One year on, my hope is that by pointing out these disparities, that as we leave Covid lockdowns, instead of going back to normal, I continue to report and address these inequalities and some things will change for the better.
In spite of all the spare time on my hands, I didn’t get very much done over the last year. Spending most of my time indoors was a drain on my mental health, and I struggled to motivate myself.
In lockdown summer last year, I was lucky enough to report on this breaking story, Avian Botulism believed responsible for goose deaths on Ashton Canal. From then on, I devoted my time to data journalism, investigating stories that could be told from afar, like my second story of the past year, Can Greater Manchester’s planning committees keep up with the pace of advertisement technology?
Council meetings are still occurring through a combination of distanced sittings and Zoom calls, and I’ve been an avid viewer from the safety of my home. I caught up with the drama in Council gets personal in row over Central Retail Park, and I watched democracy in action with Climate Emergency Manchester petition results in council agreeing to redefine committee’s role in scrutinising climate action.
Finally, I’ve just published Have your say on Manchester’s statues and monuments – do they do the city justice? This was the one that finally got me outdoors again!
As well as supporting our writers in my role as co-editor at The Meteor, I wrote two covid-related features last year, both focusing on the mutual aid groups that sprung up in Greater Manchester at the start of 2020.
The first article highlighted the positive impact of mutual aid carried out within communities, often in response to inadequate or delayed state support at the beginning of the pandemic.
I explored the meaning of mutual aid, as opposed to charity or service provision – it is more closely related to the practices of community organising and co-production, based on principles of solidarity amongst people who are all capable of both helping and needing help at different points.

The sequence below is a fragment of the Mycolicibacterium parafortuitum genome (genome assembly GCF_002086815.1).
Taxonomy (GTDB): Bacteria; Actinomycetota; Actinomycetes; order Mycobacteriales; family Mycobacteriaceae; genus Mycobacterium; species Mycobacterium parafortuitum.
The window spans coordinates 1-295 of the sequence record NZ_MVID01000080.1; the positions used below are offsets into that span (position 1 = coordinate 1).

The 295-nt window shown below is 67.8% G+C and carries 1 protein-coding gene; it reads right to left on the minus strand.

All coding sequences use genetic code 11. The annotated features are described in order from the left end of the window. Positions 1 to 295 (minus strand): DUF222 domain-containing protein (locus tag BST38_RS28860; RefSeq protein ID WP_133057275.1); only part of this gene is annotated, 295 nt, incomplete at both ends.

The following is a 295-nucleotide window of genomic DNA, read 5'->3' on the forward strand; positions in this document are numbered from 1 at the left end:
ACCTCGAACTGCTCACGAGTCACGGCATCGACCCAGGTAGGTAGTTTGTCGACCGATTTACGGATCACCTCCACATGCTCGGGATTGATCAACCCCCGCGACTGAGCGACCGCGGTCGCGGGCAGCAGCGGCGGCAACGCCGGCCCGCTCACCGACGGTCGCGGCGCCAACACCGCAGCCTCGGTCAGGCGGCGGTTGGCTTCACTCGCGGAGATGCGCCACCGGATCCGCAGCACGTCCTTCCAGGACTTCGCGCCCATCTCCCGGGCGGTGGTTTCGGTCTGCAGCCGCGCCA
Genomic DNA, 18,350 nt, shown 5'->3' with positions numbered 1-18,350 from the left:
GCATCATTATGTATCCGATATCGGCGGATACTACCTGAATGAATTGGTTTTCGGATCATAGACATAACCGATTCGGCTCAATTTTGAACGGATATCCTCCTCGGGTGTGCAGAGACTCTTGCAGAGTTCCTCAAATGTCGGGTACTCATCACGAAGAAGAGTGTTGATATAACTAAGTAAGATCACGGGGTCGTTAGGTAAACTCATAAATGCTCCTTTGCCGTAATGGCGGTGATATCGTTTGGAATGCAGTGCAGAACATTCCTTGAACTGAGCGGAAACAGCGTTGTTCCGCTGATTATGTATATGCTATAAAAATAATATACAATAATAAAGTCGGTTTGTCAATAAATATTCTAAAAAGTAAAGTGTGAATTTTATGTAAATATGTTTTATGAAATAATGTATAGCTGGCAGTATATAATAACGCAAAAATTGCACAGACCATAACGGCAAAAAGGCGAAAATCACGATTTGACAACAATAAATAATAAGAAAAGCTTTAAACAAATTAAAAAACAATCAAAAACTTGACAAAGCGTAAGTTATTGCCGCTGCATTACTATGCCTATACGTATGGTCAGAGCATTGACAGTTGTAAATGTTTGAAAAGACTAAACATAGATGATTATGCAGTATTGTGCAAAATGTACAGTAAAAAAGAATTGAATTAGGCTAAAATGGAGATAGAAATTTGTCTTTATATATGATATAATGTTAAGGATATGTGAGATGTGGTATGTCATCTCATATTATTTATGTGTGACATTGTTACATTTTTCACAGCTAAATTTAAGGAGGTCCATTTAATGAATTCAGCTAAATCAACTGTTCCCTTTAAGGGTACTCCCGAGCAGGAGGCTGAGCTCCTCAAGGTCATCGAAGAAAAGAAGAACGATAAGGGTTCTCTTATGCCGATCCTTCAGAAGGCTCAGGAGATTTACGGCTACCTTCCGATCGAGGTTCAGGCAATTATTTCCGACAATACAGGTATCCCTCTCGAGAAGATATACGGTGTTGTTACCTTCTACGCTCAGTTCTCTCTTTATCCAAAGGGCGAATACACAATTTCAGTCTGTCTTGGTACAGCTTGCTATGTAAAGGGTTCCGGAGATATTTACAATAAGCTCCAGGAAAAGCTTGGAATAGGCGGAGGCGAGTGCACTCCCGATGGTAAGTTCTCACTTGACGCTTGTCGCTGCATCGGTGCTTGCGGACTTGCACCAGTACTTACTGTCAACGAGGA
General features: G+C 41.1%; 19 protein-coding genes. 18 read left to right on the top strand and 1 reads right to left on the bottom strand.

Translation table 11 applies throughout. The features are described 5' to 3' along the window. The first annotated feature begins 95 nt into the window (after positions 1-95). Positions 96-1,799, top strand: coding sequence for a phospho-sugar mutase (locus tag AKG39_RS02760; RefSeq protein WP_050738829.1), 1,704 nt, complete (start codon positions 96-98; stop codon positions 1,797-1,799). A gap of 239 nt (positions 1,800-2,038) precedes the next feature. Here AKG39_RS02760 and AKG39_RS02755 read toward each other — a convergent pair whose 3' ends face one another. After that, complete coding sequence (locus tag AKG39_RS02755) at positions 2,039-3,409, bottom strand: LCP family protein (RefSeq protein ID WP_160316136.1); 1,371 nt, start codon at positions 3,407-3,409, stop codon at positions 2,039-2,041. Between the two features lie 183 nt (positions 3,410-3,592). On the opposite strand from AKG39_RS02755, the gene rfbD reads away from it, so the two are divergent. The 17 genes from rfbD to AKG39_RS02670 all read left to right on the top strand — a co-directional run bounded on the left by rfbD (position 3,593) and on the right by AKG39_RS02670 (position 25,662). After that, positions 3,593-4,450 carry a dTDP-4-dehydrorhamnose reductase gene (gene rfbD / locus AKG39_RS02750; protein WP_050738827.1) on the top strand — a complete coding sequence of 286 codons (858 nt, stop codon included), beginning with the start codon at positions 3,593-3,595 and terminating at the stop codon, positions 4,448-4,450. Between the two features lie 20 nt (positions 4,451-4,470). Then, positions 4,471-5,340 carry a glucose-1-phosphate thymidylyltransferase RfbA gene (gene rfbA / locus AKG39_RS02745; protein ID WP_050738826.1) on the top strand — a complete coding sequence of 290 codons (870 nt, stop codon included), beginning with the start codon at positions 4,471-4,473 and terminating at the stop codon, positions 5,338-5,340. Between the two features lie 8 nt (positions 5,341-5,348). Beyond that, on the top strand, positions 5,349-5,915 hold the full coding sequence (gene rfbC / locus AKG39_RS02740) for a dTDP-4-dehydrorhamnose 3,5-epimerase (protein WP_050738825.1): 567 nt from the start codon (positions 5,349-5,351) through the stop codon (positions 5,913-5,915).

I also looked at the local organisations who have turned their existing structure and resources towards fighting covid’s impact, such as Acorn Community Union and 0161 Community.
Then later in the year I produced a follow up feature, looking at what the future of mutual aid might be post-pandemic and the challenges experienced by those leading mutual aid groups, including their interactions with statutory services.
Adapting my lifestyle and work processes in response to the covid restrictions brought both challenges and opportunities for growth. Like many of us, I had to get used to working from home full time, relying on phone calls and zoom more than ever. Though the nature of my work means I was often working from various different locations anyway, I had to give up my desk space at the wonderful Federation House, which is where The Meteor production team also used to meet. We subsequently moved all of our team meetings and public events online.
A lot changed for me last year, including the end of a long-term relationship, a house move and a number of work contracts being terminated early on in the pandemic, but one of the biggest changes was my leaving The Meteor production team in November 2020. Taking into account all of the events of last year experienced by both myself and the world, it felt like the right time to pause, reflect and move on to my next endeavour which is now just beginning to take shape.
I am incredibly proud of the team I left last year and continue to be inspired by the work they are producing for Manchester.